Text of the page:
A small flymph wet fly that should appeal to chironomid hunting trout, this fly was tied using just a few materials and a very subtle use of scarlet SLF.
I tied this fly with chironomid hunting trout in mind. I wanted a small dark fly with just a hint of scarlet SLF in the thorax area to represent the insect’s haemoglobin that often flushes through the insect prior to it emerging.
The body of the fly is created with black 8/0 tying thread and is layered down from the eye to the bend of the hook three times, when the rib is wound back up to the thorax area using the same black 8/0 thread. A soft, loose dubbing is applied for the thorax. Here I have used grey rabbit under fur. This fine, soft dubbing will trap air and hold the resulting air bubble when the fly is submerged. A pinch, and a very small one at that, of scarlet SLF is added just before the hackle. Aim to have the SLF and hackle fibres touch and mix slightly with each other. The hackle is a soft badger hen hackle and is fairly short in the fibre. Once tied in it is swept back slightly and held in position with a turn or two of the thread.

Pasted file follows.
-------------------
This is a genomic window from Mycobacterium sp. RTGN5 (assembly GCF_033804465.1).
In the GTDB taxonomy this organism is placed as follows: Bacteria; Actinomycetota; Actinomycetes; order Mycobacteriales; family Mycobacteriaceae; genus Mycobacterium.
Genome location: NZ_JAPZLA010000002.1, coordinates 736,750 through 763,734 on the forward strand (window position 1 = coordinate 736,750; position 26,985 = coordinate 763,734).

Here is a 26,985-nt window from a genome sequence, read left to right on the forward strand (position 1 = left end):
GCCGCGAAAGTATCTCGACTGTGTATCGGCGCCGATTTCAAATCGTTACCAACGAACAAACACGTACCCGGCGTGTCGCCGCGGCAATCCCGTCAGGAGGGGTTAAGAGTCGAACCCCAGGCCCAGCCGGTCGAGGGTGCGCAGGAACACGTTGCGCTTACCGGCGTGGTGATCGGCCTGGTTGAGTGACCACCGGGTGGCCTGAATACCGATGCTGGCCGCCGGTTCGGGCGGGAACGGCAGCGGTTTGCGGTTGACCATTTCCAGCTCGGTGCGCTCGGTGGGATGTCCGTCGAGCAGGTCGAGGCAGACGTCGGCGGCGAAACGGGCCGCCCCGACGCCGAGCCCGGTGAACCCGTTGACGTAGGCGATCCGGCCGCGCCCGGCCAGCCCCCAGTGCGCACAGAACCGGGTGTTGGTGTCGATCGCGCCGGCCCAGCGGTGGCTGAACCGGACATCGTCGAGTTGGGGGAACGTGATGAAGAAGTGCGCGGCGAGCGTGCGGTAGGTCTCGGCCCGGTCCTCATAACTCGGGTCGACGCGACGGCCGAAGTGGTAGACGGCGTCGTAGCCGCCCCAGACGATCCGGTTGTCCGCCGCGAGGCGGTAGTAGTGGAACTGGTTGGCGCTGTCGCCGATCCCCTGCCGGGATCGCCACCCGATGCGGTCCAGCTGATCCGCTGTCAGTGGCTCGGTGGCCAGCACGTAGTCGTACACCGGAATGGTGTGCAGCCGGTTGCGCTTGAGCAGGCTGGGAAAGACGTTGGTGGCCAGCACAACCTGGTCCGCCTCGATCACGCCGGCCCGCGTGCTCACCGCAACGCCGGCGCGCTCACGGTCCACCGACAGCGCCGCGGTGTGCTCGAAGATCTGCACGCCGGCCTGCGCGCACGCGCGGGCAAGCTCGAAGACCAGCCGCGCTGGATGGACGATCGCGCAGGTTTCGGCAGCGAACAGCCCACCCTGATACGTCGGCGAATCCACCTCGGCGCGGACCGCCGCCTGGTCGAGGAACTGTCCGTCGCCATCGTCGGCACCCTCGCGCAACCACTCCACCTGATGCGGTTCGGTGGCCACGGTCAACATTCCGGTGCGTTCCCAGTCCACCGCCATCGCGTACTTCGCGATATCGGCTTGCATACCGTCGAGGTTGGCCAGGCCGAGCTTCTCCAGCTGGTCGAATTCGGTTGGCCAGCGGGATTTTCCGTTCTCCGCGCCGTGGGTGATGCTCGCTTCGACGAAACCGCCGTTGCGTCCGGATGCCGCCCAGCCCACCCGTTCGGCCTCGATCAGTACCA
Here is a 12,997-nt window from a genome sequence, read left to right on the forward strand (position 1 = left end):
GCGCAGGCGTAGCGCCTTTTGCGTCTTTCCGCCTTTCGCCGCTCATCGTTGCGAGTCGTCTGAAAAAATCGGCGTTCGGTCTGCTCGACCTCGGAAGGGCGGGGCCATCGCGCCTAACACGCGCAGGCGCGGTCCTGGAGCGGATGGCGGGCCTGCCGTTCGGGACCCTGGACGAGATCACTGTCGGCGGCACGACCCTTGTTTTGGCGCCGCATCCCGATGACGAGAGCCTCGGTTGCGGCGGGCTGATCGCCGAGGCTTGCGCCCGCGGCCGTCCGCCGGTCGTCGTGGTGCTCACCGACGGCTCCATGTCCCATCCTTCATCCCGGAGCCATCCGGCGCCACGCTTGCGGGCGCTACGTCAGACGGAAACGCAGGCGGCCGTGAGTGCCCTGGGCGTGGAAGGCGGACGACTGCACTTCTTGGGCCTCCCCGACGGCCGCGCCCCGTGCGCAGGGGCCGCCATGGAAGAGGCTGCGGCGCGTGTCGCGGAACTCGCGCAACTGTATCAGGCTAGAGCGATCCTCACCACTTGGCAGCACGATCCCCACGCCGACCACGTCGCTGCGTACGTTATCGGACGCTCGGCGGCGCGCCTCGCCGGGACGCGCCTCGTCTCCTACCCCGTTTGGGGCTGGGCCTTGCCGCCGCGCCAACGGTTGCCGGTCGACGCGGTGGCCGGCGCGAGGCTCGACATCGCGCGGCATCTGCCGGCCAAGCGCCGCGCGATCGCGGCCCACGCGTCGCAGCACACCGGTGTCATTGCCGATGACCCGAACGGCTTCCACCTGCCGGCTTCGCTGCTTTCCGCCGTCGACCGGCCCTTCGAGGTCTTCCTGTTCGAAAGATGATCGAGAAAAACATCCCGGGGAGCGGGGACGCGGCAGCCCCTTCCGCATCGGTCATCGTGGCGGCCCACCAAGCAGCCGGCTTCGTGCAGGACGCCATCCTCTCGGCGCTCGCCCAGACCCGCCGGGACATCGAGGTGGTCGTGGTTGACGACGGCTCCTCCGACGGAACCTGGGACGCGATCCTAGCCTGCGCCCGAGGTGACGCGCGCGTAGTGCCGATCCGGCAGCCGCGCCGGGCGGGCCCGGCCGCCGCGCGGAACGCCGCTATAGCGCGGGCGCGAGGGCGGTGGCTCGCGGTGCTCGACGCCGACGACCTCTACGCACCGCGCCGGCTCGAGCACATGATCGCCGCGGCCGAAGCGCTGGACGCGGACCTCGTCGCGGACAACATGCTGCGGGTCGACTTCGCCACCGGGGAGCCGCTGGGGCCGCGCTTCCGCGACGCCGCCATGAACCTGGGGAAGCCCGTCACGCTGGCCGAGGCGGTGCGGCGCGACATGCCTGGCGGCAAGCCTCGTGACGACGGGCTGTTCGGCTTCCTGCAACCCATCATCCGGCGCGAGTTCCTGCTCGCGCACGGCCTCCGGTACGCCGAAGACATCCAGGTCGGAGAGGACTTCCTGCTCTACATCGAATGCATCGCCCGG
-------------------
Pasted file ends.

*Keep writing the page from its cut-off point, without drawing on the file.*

Being a flymph to represent a dark chironomid (non-biting midge) I will be fishing this fly on the lochs using wind and wave action to drift the fly into likely looking areas. The chironomid is perhaps our most abundant stillwater fly and can be seen hatching from even the smallest of garden ponds. Therefore it is also one of our most important stillwater fly species.